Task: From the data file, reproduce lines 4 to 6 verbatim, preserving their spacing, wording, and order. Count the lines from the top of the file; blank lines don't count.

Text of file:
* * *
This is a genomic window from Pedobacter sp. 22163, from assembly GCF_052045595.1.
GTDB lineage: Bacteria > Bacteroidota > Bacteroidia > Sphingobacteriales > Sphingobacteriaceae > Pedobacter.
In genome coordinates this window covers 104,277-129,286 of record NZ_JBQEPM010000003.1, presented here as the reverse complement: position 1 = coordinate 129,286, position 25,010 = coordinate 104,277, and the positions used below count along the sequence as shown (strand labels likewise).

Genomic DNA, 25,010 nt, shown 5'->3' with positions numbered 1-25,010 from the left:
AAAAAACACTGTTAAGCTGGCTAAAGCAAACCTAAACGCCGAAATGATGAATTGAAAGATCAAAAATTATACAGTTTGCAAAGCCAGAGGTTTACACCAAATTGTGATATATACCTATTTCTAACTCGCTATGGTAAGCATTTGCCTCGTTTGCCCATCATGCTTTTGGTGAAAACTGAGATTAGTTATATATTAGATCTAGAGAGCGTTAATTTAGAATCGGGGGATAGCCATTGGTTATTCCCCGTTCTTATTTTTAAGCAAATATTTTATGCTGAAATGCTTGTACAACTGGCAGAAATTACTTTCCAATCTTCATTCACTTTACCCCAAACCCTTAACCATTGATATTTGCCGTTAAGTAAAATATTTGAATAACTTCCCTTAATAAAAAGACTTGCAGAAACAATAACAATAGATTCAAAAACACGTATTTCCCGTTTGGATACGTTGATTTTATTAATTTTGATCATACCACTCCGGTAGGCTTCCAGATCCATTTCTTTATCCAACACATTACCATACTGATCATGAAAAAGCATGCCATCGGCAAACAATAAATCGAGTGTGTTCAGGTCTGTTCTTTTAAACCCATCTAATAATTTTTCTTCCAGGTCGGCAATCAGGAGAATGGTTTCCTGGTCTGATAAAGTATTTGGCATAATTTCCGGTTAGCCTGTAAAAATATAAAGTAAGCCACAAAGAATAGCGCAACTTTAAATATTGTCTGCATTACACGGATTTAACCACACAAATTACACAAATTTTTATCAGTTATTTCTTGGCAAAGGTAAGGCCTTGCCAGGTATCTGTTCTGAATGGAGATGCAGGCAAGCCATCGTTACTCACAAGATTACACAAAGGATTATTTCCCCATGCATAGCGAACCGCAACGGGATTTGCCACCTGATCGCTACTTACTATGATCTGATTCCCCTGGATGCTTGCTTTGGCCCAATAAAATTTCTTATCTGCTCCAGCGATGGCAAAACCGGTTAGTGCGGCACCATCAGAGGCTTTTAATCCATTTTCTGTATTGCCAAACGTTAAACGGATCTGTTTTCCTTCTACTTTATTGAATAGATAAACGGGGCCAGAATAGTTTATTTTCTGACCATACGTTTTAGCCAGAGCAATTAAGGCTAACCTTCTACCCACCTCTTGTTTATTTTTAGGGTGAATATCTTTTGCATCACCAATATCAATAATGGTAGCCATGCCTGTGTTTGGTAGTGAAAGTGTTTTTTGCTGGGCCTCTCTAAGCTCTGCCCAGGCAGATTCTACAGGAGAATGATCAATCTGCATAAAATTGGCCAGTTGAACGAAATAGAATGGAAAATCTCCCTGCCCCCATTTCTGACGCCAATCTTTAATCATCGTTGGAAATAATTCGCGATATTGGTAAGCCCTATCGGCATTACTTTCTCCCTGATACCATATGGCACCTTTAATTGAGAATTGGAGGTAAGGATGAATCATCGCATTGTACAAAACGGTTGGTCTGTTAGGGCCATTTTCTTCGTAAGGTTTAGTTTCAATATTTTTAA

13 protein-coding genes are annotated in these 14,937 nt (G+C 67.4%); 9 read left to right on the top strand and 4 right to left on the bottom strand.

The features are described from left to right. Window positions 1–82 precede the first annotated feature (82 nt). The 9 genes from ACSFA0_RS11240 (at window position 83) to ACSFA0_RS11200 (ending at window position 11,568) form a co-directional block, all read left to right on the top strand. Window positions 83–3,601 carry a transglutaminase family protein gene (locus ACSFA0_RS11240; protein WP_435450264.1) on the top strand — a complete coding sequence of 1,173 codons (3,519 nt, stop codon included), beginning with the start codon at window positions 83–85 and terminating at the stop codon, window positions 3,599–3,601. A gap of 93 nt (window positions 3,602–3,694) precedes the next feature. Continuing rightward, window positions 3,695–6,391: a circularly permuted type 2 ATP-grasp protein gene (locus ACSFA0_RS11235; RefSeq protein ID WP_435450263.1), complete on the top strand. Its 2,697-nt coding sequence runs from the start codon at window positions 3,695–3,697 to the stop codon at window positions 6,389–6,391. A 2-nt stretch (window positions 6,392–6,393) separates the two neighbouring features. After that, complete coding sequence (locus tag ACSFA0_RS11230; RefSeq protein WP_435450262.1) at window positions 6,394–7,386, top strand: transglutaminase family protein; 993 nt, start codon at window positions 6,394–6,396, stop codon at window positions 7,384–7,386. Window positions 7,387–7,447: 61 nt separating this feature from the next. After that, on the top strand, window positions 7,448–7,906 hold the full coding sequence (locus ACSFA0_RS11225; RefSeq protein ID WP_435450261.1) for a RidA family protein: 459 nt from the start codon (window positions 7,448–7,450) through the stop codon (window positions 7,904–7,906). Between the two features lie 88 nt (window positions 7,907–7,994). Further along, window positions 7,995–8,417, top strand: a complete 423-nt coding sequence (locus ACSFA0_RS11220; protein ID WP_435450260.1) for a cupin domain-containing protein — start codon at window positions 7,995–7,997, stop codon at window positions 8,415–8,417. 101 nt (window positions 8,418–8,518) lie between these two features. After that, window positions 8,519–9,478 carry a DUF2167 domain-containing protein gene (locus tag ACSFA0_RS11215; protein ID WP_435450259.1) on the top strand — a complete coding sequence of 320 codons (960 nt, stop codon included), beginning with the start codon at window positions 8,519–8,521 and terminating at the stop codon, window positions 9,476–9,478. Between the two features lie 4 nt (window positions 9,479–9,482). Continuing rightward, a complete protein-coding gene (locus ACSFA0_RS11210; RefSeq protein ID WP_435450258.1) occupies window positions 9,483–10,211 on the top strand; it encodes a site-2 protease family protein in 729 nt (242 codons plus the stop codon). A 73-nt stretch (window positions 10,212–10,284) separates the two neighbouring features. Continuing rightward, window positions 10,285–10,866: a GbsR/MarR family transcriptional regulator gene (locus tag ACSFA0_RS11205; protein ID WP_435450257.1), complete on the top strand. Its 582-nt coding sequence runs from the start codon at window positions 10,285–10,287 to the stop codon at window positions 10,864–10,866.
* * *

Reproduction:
Genomic DNA, 25,010 nt, shown 5'->3' with positions numbered 1-25,010 from the left:
AAAAAACACTGTTAAGCTGGCTAAAGCAAACCTAAACGCCGAAATGATGAATTGAAAGATCAAAAATTATACAGTTTGCAAAGCCAGAGGTTTACACCAAATTGTGATATATACCTATTTCTAACTCGCTATGGTAAGCATTTGCCTCGTTTGCCCATCATGCTTTTGGTGAAAACTGAGATTAGTTATATATTAGATCTAGAGAGCGTTAATTTAGAATCGGGGGATAGCCATTGGTTATTCCCCGTTCTTATTTTTAAGCAAATATTTTATGCTGAAATGCTTGTACAACTGGCAGAAATTACTTTCCAATCTTCATTCACTTTACCCCAAACCCTTAACCATTGATATTTGCCGTTAAGTAAAATATTTGAATAACTTCCCTTAATAAAAAGACTTGCAGAAACAATAACAATAGATTCAAAAACACGTATTTCCCGTTTGGATACGTTGATTTTATTAATTTTGATCATACCACTCCGGTAGGCTTCCAGATCCATTTCTTTATCCAACACATTACCATACTGATCATGAAAAAGCATGCCATCGGCAAACAATAAATCGAGTGTGTTCAGGTCTGTTCTTTTAAACCCATCTAATAATTTTTCTTCCAGGTCGGCAATCAGGAGAATGGTTTCCTGGTCTGATAAAGTATTTGGCATAATTTCCGGTTAGCCTGTAAAAATATAAAGTAAGCCACAAAGAATAGCGCAACTTTAAATATTGTCTGCATTACACGGATTTAACCACACAAATTACACAAATTTTTATCAGTTATTTCTTGGCAAAGGTAAGGCCTTGCCAGGTATCTGTTCTGAATGGAGATGCAGGCAAGCCATCGTTACTCACAAGATTACACAAAGGATTATTTCCCCATGCATAGCGAACCGCAACGGGATTTGCCACCTGATCGCTACTTACTATGATCTGATTCCCCTGGATGCTTGCTTTGGCCCAATAAAATTTCTTATCTGCTCCAGCGATGGCAAAACCGGTTAGTGCGGCACCATCAGAGGCTTTTAATCCATTTTCTGTATTGCCAAACGTTAAACGGATCTGTTTTCCTTCTACTTTATTGAATAGATAAACGGGGCCAGAATAGTTTATTTTCTGACCATACGTTTTAGCCAGAGCAATTAAGGCTAACCTTCTACCCACCTCTTGTTTATTTTTAGGGTGAATATCTTTTGCATCACCAATATCAATAATGGTAGCCATGCCTGTGTTTGGTAGTGAAAGTGTTTTTTGCTGGGCCTCTCTAAGCTCTGCCCAGGCAGATTCTACAGGAGAATGATCAATCTGCATAAAATTGGCCAGTTGAACGAAATAGAATGGAAAATCTCCCTGCCCCCATTTCTGACGCCAATCTTTAATCATCGTTGGAAATAATTCGCGATATTGGTAAGCCCTATCGGCATTACTTTCTCCCTGATACCATATGGCACCTTTAATTGAGAATTGGAGGTAAGGATGAATCATCGCATTGTACAAAACGGTTGGTCTGTTAGGGCCATTTTCTTCGTAAGGTTTAGTTTCAATATTTTTAA

13 protein-coding genes are annotated in these 14,937 nt (G+C 67.4%); 9 read left to right on the top strand and 4 right to left on the bottom strand.